No, Dawn Ennis’s article is not a shock to me, neither is her assumption that she should be able to say anything, out of her mouth, to condemn a woman of color with no retribution. Her “sorry” was a pale imitation of an apology and a way of silencing the oppressed while upholding oppressive systems (She would be able to recognize this if she had even the smallest dose of intersectional thought). “Sorry” is something the United States has wielded time and time again as a tool to absolve themselves of any accountability around historical violence against people of color and this country’s buy in to systems that promote the same violent tactics and anti-blackness here and globally.  “Sorry” is something we are told as black people, latinas, indigenous people, women that we should hear and immediately become complacent around the impact of violence used against us. It is yet another scrap thrown before us to make us go away, and wait for the next axe to fall.

These white women steeped in their privilege and bathed in our blood can not keep demanding our solidarity while buying into systems that continue to kill us, throw us under the bus and  attempt to silence our voices. For too long, many of them have been the whip of oppression telling us we are angry while attempting to police our responses with respectability politics critique. But then again, maybe, I am asking too much from some of these new wave of privileged white trans women riding the coat tails of  their trans ancestors and sisters. So, I will just repeat again, “You will stand with me at all of my intersections or none at all.” Now, run tell that.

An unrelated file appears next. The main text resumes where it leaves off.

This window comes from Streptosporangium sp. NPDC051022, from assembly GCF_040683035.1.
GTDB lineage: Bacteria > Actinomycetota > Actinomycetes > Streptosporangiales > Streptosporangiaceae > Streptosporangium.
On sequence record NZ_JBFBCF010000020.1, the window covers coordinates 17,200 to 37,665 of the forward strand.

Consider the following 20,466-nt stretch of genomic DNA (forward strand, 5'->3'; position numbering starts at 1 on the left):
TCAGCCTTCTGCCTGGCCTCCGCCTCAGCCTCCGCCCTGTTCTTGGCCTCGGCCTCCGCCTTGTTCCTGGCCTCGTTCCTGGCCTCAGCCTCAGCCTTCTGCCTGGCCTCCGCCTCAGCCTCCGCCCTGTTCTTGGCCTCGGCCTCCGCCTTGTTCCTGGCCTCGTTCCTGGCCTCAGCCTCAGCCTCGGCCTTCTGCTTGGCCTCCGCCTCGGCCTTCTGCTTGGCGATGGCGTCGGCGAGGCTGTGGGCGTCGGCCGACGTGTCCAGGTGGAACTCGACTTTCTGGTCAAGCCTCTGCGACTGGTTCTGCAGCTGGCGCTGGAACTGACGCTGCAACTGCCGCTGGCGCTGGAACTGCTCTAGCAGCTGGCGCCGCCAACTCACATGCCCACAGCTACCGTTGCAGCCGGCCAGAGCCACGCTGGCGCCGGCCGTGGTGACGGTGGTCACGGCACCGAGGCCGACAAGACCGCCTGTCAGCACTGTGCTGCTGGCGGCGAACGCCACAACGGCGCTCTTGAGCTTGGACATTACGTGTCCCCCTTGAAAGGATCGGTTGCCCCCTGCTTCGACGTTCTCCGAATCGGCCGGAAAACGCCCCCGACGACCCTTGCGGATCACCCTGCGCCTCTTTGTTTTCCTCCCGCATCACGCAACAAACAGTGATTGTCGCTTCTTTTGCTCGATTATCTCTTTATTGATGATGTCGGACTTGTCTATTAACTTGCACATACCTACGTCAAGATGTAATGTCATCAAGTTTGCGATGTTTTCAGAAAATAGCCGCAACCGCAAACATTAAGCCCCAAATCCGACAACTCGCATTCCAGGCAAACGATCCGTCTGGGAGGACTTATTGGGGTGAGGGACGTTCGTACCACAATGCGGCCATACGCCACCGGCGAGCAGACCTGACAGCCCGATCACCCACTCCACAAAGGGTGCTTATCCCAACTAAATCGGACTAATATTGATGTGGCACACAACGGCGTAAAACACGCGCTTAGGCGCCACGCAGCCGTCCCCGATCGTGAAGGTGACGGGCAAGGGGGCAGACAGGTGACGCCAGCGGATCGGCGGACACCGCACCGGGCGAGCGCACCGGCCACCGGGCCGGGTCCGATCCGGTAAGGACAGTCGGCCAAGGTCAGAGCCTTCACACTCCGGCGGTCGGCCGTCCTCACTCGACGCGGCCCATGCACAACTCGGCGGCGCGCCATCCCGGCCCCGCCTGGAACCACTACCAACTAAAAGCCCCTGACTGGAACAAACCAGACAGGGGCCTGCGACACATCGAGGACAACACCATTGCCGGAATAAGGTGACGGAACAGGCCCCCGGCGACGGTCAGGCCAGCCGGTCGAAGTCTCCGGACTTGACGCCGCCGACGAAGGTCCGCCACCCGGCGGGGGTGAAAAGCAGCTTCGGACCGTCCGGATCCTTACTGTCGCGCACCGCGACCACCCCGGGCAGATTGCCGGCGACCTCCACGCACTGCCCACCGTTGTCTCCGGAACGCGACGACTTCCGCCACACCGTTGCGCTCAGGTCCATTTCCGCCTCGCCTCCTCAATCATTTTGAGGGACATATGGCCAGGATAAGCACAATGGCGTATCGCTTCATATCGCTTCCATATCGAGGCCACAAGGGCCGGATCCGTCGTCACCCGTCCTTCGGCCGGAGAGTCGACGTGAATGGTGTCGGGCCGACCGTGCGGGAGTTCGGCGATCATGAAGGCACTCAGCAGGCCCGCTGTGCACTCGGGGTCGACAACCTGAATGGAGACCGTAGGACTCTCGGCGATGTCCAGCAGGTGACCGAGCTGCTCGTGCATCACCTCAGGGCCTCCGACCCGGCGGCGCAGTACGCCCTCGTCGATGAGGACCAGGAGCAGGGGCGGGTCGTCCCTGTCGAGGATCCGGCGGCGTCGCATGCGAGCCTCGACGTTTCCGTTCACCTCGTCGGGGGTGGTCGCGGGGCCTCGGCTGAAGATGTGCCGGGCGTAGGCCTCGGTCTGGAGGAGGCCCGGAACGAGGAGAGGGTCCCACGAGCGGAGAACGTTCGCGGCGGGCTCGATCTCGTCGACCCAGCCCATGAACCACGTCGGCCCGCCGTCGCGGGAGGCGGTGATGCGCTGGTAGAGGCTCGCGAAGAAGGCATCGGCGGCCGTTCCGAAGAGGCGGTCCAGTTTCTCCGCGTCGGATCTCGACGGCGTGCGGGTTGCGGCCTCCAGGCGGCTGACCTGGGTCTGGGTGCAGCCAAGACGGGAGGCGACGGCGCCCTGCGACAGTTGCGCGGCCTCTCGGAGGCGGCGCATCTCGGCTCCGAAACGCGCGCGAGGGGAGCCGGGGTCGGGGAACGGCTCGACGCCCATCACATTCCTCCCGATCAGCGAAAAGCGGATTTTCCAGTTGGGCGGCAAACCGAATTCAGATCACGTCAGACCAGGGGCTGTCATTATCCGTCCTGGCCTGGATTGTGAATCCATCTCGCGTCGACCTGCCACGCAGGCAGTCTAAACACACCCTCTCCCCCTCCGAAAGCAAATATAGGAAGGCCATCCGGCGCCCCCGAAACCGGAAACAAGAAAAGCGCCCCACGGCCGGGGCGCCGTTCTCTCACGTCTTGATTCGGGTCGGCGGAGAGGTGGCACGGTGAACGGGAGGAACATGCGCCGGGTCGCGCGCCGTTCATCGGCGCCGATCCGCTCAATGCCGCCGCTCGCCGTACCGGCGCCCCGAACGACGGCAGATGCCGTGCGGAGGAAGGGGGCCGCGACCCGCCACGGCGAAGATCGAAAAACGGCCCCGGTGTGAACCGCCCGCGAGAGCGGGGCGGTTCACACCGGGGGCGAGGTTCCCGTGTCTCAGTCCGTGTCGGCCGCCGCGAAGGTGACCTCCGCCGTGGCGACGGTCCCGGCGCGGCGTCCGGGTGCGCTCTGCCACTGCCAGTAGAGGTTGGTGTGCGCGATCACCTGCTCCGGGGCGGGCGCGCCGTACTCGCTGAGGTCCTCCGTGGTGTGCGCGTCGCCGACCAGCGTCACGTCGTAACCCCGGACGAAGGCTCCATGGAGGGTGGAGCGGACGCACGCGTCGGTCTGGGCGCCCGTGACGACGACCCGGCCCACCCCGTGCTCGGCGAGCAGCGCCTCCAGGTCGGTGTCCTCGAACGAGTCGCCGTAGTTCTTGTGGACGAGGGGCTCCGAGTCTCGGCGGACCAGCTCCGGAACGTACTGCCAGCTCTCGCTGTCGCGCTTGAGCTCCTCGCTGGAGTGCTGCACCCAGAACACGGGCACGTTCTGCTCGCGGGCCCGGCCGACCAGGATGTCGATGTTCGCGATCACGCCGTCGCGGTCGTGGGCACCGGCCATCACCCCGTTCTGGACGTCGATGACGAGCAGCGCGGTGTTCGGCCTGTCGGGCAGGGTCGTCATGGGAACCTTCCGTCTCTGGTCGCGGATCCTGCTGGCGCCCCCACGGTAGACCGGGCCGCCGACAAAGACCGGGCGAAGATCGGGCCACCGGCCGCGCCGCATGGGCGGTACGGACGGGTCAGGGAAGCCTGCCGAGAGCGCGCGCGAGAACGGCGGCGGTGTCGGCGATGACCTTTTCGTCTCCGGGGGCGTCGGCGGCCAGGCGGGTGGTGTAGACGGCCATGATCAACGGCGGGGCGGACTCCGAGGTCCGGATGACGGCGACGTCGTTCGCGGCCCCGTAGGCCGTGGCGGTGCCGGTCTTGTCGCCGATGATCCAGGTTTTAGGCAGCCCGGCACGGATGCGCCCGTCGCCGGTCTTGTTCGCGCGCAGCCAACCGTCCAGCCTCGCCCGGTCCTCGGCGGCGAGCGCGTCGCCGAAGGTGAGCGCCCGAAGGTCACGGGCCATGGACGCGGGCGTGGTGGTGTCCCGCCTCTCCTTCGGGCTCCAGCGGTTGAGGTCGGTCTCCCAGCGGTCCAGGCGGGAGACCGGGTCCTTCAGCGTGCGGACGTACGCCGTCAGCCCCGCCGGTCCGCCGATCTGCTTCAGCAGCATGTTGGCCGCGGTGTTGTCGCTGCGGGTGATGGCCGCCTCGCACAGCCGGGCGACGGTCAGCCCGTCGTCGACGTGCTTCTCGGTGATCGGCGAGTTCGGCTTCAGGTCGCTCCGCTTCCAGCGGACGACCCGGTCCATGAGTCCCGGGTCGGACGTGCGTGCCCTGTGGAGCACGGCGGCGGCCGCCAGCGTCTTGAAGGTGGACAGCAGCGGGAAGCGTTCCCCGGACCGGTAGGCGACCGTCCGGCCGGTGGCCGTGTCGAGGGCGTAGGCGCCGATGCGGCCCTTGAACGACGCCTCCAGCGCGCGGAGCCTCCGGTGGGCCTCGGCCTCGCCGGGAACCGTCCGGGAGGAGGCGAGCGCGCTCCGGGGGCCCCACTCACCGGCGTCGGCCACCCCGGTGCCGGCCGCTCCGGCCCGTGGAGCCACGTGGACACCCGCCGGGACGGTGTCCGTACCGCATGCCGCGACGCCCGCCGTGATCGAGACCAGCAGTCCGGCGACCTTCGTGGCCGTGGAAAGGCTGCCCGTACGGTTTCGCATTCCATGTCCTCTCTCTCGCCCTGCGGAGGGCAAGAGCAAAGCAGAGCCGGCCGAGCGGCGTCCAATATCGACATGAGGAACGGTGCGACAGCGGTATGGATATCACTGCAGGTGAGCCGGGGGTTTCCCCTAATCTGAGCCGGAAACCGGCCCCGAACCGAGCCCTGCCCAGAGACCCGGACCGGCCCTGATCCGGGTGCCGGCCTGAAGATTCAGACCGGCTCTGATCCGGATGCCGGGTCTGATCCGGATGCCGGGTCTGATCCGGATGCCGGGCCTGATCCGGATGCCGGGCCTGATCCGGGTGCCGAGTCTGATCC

“We knew that we would not be victorious but we had to hit our oppressor hard to show our determination to struggle for the independence of Puerto Rico, to the other countries of the world….We sent these troops to attack the [police] headquarters at noon and there and then the shootout began. We ran out of bullets and then seized the headquarters with molotov cocktails…I raised the flag of Puerto Rico and screamed "Viva Puerto Rico Libre” to establish the fact that we had proclaimed the Republic…

I was in jail for 16 years and 10 months, almost 17 years. The empire does not give recognition to the political prisoner. I was treated like a common prisoner. During the first eight months I was incommunicado….Time and time again they tried to destroy my revolutionary spirit and to do away with the love I had for my country and the right to fight for her…

The role of the woman is as important as of the man [in the revolution]. The revolutionary woman must act accordingly with the demands of the revolution, be it to arm herself, educate her people, or whatever is necessary.“

—Puerto Rican resistance leader Blanca Canales, a political prisoner after the Jayuya Uprising of 1950, interviewed in 1970

Via Anti-Imperialist League